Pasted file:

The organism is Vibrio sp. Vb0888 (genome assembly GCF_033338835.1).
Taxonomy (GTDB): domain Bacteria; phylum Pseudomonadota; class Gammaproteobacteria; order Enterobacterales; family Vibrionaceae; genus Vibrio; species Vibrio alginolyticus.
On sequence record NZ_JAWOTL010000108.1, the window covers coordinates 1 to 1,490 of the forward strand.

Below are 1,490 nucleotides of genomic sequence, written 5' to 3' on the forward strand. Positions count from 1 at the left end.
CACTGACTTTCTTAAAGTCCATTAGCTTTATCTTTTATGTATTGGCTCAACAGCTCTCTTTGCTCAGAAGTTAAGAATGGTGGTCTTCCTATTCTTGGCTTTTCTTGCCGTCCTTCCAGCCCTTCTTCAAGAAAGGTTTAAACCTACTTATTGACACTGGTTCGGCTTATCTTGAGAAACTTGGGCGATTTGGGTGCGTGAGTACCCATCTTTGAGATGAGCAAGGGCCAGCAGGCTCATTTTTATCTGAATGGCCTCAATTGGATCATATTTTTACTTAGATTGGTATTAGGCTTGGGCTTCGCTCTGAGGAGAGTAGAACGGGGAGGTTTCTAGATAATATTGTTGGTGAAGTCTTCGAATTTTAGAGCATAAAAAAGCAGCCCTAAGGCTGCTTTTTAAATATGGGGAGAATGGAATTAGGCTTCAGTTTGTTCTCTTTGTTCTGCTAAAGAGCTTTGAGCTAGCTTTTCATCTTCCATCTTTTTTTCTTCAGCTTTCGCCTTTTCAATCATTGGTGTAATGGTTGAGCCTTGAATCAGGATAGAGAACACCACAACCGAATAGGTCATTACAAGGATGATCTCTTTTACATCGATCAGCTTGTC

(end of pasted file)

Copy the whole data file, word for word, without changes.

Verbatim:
The organism is Vibrio sp. Vb0888 (genome assembly GCF_033338835.1).
Taxonomy (GTDB): domain Bacteria; phylum Pseudomonadota; class Gammaproteobacteria; order Enterobacterales; family Vibrionaceae; genus Vibrio; species Vibrio alginolyticus.
On sequence record NZ_JAWOTL010000108.1, the window covers coordinates 1 to 1,490 of the forward strand.

Below are 1,490 nucleotides of genomic sequence, written 5' to 3' on the forward strand. Positions count from 1 at the left end.
CACTGACTTTCTTAAAGTCCATTAGCTTTATCTTTTATGTATTGGCTCAACAGCTCTCTTTGCTCAGAAGTTAAGAATGGTGGTCTTCCTATTCTTGGCTTTTCTTGCCGTCCTTCCAGCCCTTCTTCAAGAAAGGTTTAAACCTACTTATTGACACTGGTTCGGCTTATCTTGAGAAACTTGGGCGATTTGGGTGCGTGAGTACCCATCTTTGAGATGAGCAAGGGCCAGCAGGCTCATTTTTATCTGAATGGCCTCAATTGGATCATATTTTTACTTAGATTGGTATTAGGCTTGGGCTTCGCTCTGAGGAGAGTAGAACGGGGAGGTTTCTAGATAATATTGTTGGTGAAGTCTTCGAATTTTAGAGCATAAAAAAGCAGCCCTAAGGCTGCTTTTTAAATATGGGGAGAATGGAATTAGGCTTCAGTTTGTTCTCTTTGTTCTGCTAAAGAGCTTTGAGCTAGCTTTTCATCTTCCATCTTTTTTTCTTCAGCTTTCGCCTTTTCAATCATTGGTGTAATGGTTGAGCCTTGAATCAGGATAGAGAACACCACAACCGAATAGGTCATTACAAGGATGATCTCTTTTACATCGATCAGCTTGTC